IRS warns again about phone tax scams

Westchester NY accountant Paul Herman of Herman & Company CPA’s is here for all your financial needs. Please contact us if you have questions, and to receive your free personal finance consultation!

By Bankrate

taxes-blog-irs-warns-again-about-phone-tax-scams

Benjamin Franklin famously said that the only constants in life are taxes and death.

In today’s world, that saying has morphed into “the only constants in life are taxes and tax scams.”

Aggressive and threatening phone calls by criminals impersonating IRS agents remain a major threat to taxpayers, according to the Internal Revenue Service itself.

The scam artists purport to be IRS employees and threaten those they call with police arrest, deportation, driver’s license revocation and other things. They can be convincing, using fake caller ID numbers to make it look like it is the IRS calling and utilizing multiple fake agents, complete with phony IRS badge numbers, to reinforce their con.

Not new, but pervasive, scam

It’s not a new tax scam. It appeared back in the fall of 2013. By the next spring federal tax officials deemed it the largest tax scam ever.

The Treasury Inspector General for Tax Administration says it has received roughly 896,000 reports of the fake IRS agent calls, with more than 5,000 victims collectively paying more than $26.5 million to the crooks.

Now with the annual tax filing season underway, the IRS is seeing a surge of these fake IRS agent phone calls.

“Taxpayers across the nation face a deluge of these aggressive phone scams. Don’t be fooled by callers pretending to be from the IRS in an attempt to steal your money,” warns IRS Commissioner John Koskinen.

While the fake IRS agent telephone scam is still leading the tax con parade, there are a wide variety of tax schemes out there.

Many forms of tax scams

Some criminals try the tax carrot instead of stick, offering potential victims the promise of a huge refund. Sometimes the crooks say the tax money is related to a previously unknown investment or lottery winnings.

Regardless of how the tax ploy is pitched, don’t fall for it.

“We continue to say if you are surprised to be hearing from us, then you’re not hearing from us,” says Koskinen.

The commissioner also points out how you can tell the call is fake. The IRS, he says, will never:

  • Call to demand immediate payment. The agency will first mail you a bill.
  • Demand you pay taxes without giving you the opportunity to question or appeal the amount it says you owe.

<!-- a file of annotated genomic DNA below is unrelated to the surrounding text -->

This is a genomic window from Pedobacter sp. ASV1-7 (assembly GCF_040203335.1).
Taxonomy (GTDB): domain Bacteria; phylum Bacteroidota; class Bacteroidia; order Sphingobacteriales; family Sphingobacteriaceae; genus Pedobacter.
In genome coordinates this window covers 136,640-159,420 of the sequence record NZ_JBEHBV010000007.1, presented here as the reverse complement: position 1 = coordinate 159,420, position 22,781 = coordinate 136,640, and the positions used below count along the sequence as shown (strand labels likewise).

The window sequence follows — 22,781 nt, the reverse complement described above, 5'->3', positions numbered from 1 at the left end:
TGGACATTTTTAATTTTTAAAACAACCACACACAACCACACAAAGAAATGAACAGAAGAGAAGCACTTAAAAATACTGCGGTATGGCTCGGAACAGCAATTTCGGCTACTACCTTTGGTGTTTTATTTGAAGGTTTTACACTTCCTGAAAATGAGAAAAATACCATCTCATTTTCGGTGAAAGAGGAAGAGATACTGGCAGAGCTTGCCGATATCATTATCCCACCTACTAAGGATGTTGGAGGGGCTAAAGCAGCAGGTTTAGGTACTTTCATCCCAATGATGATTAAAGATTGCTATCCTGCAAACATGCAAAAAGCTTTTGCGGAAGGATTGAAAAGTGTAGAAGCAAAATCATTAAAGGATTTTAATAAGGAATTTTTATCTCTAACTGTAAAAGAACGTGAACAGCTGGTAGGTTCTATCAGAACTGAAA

• Require you to use a specific payment method for your taxes, such as a prepaid debit card.
  • Ask for credit or debit card numbers over the phone.
  • Threaten to bring in local police or other law-enforcement groups to have you arrested for not paying your federal tax bill.

Protect your data

One way the crooks make themselves sound legitimate is by using victims’ names, addresses and other personal information. The idea is that by reciting this private information, the victim will believe it’s the IRS because who else would know all that stuff?

The reality is that the crooks do their homework. Hackers get into databases way too regularly nowadays, and the myriad stolen personal information is sold by one crook to others for use in cons like the IRS telephone scam.

Worried about identity theft? Make sure your personal and financial data are secure. You can keep track of your credit with free tools from myBankrate.

And be careful out there — this filing season and year round. The only thing worse than paying taxes to Uncle Sam is paying a fake tax bill to con artists.

Paul S. Herman CPA, a tax expert for individuals and businesses, is the founder of Herman & Company, CPA’s PC in White Plains, New York.  He provides guidance and strategies to improve clients’ financial well-being.

 

“Dirty Dozen” Tax Scams

Westchester NY accountant Paul Herman has all the answers to your personal finance questions! IRS Commissioner Doug Shulman recently stated “taxpayers should be careful and avoid falling into a trap with the Dirty Dozen. Scam artists will tempt people in-person, on-line and by e-mail with misleading promises about lost refunds and free money. Don’t be fooled by these scams.”

The Dirty Dozen are the 12 most prevalent scams detected by the IRS. Taxpayers should take precautions to avoid these and other suspicious activities of scam artists. The following scams make up the IRS’s 2014 “Dirty Dozen” listing (courtesy of IRS.gov).